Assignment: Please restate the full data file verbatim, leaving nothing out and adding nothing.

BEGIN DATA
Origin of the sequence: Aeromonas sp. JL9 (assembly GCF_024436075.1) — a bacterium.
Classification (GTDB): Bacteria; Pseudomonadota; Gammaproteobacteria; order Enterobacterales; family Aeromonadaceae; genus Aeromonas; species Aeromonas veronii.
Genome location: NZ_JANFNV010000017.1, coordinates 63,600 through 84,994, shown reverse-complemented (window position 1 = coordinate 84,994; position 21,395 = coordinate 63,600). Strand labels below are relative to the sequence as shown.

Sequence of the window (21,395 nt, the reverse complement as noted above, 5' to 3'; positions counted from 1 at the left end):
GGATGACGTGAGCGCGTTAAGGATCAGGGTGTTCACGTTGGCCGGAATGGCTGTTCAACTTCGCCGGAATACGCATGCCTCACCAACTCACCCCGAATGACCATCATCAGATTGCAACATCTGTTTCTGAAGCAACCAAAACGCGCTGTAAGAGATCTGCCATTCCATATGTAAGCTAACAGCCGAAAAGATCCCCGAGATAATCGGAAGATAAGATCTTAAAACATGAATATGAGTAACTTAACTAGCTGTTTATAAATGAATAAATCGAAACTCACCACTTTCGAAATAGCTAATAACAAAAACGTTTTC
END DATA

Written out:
Origin of the sequence: Aeromonas sp. JL9 (assembly GCF_024436075.1) — a bacterium.
Classification (GTDB): Bacteria; Pseudomonadota; Gammaproteobacteria; order Enterobacterales; family Aeromonadaceae; genus Aeromonas; species Aeromonas veronii.
Genome location: NZ_JANFNV010000017.1, coordinates 63,600 through 84,994, shown reverse-complemented (window position 1 = coordinate 84,994; position 21,395 = coordinate 63,600). Strand labels below are relative to the sequence as shown.

Sequence of the window (21,395 nt, the reverse complement as noted above, 5' to 3'; positions counted from 1 at the left end):
GGATGACGTGAGCGCGTTAAGGATCAGGGTGTTCACGTTGGCCGGAATGGCTGTTCAACTTCGCCGGAATACGCATGCCTCACCAACTCACCCCGAATGACCATCATCAGATTGCAACATCTGTTTCTGAAGCAACCAAAACGCGCTGTAAGAGATCTGCCATTCCATATGTAAGCTAACAGCCGAAAAGATCCCCGAGATAATCGGAAGATAAGATCTTAAAACATGAATATGAGTAACTTAACTAGCTGTTTATAAATGAATAAATCGAAACTCACCACTTTCGAAATAGCTAATAACAAAAACGTTTTC